We have made a lot of winery visits in our day, in many places around the world, but our visit to the Penedes region outside of Barcelona marks the first time a winemaker took us to see a new vineyard on the back of his antique tractor. Oh, and when we got to the top of the hill where the vineyard was located, he then proceeded to produce a bottle of his cava, glasses and a plate of cheese. I thought that maybe we have now seen it all, but that was before our subsequent lunch largely made by the winemaker’s mother. It doesn’t get much better than that. It reminded us of our earliest wine-touring experiences in Napa Valley, when you could still meet the actual winemaker and talk. Before it became an “entertainment destination.”
The experience was part of two days of food and wine focused touring guided by Guillermo of Barcelona Slow Travel, the touring company he runs with his wife Cristina. We opted for a morning food and market tour, followed by a day-long trip to the Penedes wine region, best known as the home to makers of cava, Spain’s version of champagne. Both tours were immersive experiences. As private tours they were pricier than the group variety, but well worth the cost in our view.
The food tour took us through the Gracia neighborhood, which was just a short walk from our hotel but in many respects a different world. The tours attempt to take you to places not frequented by the many tourists who flock to Barcelona.
Guillermo was a bit shocked to find other small tour groups in some of the spots he took us. It appears we were wrong about the level of visitation at present; it’s exploded in the last month and is easily back to pre-pandemic levels, if not higher. Pat planned this trip for over a year, but obviously we weren’t the only ones thinking of visiting, though other Europeans are the bulk of the travelers.
We started with a traditional Catalan breakfast at a small cafe for our food tour. It featured very fresh and perfectly cooked fried eggs (soft yolks being perfect in our view), bread, a couple different kinds of sausages and a tomato/vegetable mix similar to ratatouille but with different flavors. We skipped the option of having wine with our breakfast, but we noted a number of locals were imbibing to start the day.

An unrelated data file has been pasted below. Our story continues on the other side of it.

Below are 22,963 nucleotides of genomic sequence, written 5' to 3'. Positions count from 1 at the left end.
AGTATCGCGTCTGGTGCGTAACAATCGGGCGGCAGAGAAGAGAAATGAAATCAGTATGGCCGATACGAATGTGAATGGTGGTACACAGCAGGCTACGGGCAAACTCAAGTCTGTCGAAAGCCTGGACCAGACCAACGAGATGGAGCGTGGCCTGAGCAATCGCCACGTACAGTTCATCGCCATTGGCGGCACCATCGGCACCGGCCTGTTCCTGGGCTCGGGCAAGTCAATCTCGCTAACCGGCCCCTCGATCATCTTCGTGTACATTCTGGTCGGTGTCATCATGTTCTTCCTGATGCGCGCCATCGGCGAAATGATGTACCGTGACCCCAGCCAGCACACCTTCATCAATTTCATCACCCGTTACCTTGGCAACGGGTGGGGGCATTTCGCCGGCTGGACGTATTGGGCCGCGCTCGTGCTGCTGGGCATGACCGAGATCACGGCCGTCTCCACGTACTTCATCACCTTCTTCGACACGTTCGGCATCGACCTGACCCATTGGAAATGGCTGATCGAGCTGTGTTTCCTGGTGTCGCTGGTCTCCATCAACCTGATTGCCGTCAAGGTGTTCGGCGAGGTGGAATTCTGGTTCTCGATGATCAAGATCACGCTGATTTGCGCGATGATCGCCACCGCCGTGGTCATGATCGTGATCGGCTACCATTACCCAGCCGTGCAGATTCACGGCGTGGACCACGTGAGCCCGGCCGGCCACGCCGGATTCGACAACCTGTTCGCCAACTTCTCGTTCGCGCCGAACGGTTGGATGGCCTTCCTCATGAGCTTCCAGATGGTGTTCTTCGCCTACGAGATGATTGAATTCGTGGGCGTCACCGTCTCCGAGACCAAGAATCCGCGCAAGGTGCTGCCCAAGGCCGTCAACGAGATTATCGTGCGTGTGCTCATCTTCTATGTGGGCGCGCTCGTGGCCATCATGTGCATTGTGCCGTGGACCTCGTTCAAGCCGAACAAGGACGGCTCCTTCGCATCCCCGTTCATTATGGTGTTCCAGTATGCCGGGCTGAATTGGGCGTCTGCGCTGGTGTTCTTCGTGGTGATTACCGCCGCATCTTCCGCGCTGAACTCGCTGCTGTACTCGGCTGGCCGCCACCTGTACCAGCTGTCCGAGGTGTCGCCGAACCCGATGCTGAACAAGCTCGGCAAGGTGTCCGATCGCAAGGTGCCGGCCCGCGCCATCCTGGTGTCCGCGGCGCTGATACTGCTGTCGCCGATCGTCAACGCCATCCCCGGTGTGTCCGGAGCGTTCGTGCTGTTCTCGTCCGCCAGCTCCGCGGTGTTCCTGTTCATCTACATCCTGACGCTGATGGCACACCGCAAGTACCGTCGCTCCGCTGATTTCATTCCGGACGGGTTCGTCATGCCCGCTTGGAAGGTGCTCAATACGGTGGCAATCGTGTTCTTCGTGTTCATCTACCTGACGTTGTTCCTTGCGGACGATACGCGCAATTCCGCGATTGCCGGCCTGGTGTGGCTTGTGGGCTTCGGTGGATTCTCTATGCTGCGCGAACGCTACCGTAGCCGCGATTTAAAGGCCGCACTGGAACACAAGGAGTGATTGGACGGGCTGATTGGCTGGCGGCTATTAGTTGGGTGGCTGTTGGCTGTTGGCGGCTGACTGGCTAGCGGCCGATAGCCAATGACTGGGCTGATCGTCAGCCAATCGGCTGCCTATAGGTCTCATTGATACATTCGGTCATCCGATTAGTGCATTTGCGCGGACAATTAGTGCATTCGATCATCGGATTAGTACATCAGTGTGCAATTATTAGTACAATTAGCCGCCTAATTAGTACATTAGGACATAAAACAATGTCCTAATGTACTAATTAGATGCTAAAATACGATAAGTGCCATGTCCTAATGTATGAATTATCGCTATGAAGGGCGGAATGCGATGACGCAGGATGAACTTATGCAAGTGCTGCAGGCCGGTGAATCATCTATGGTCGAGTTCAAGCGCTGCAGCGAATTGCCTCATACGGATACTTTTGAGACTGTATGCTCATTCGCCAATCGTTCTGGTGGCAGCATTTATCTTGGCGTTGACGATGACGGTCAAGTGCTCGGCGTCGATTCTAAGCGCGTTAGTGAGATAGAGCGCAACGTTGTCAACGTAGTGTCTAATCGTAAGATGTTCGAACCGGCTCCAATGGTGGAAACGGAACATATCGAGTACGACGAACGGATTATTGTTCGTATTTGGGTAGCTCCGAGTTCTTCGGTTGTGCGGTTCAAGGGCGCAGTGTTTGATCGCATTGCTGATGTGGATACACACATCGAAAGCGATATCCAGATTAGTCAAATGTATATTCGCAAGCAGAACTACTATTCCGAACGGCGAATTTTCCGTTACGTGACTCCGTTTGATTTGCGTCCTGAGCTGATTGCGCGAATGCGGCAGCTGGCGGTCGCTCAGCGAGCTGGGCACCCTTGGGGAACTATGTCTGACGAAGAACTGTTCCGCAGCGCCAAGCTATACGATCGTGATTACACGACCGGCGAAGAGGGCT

We moved on to one of the local food markets where we were able to taste a a variety of olives and, most surprisingly, marinated garlic cloves that had lost all of their potency but had a wonderful, unique flavor. We also visited an olive oil specialty shop and a cheese shop where all of the cheese is made on premises. It’s run by an Italian named Francesco who was quite the piece of work.
We wrapped up with a tapas lunch at a place that still sells some wines in bulk out of barrels that ring the small space. We were sufficiently sated after lunch that we sat in the park below for nearly an hour after lunch just watching the world go by. Slow travel, it was great.
The Penedes tour took us to two small producers that were on the opposite sides of the valley where the large cava producers grow acres and acres of grapes. (Outfits like Freixenet, for example.) Our first stop was at VallDolina, which is large enough to have some distribution to Scandinavia and elsewhere in Europe. The only customer of its wines in the U.S. is in Michigan. It’s a shame because the proprietor, Raimon Badell i Roses, produces some very good wines. We tasted two of his sparklers, a very tasty white wine from grapes native to the area, and one red.
Stop number two was at an even smaller property, Can Vich, that produces just 10,000 cases a year, which is not a lot. All of it is sold regionally; none of it is shipped. Here is where the tractor in the title comes into play. In a move that surprised our guide, the proprietor, Lluis Vich Sastre, suggested we climb into the back of his vintage tractor to see a new vineyard he had planted. (That’s the Catalan spelling of his name. It’s Luis in Spanish.) He didn’t speak much English, but like most locals can switch back and forth between Catalan and Spanish without thinking. He spoke in Spanish so Pat could pick up some of his explanations.
So off we went. Below is a brief video I shot catching part of the ride up the hill. The opening image is a still image of the tractor — it is not brand new — with us enjoying a taste of his cava. People have been growing grapes and making wine in this region for centuries and Lluis’ new vineyard is an attempt to reclaim former grape-growing land that had gone out of production.
The visit included a walk through the old farm house where his ancestors used to make wine. It also included a lovely lunch that was largely prepared by Lluis’s mother. After some heavy meat-focused tastings we were happy to see more vegetables.
Lunch featured a Catalan salad of white beans, salt cod, onions, tomatoes and olives that was delicious. There was also roasted vegetables and another local staple: bread smeared with the pulp of a special local tomato and then drizzled with good olive oil.
Lluis’ mother also made a traditional Spanish omelet that is often served at room temperature. There were also some sausages from a local shop, and cheese, which is another staple. (I’m going to have to go on cheese detox after this trip.) We tasted three of his red wines over lunch, all of them lively and fresh.
For anyone thinking of traveling to Barcelona we would recommend checking out Barcelona Slow Travel for a good introduction to local food culture.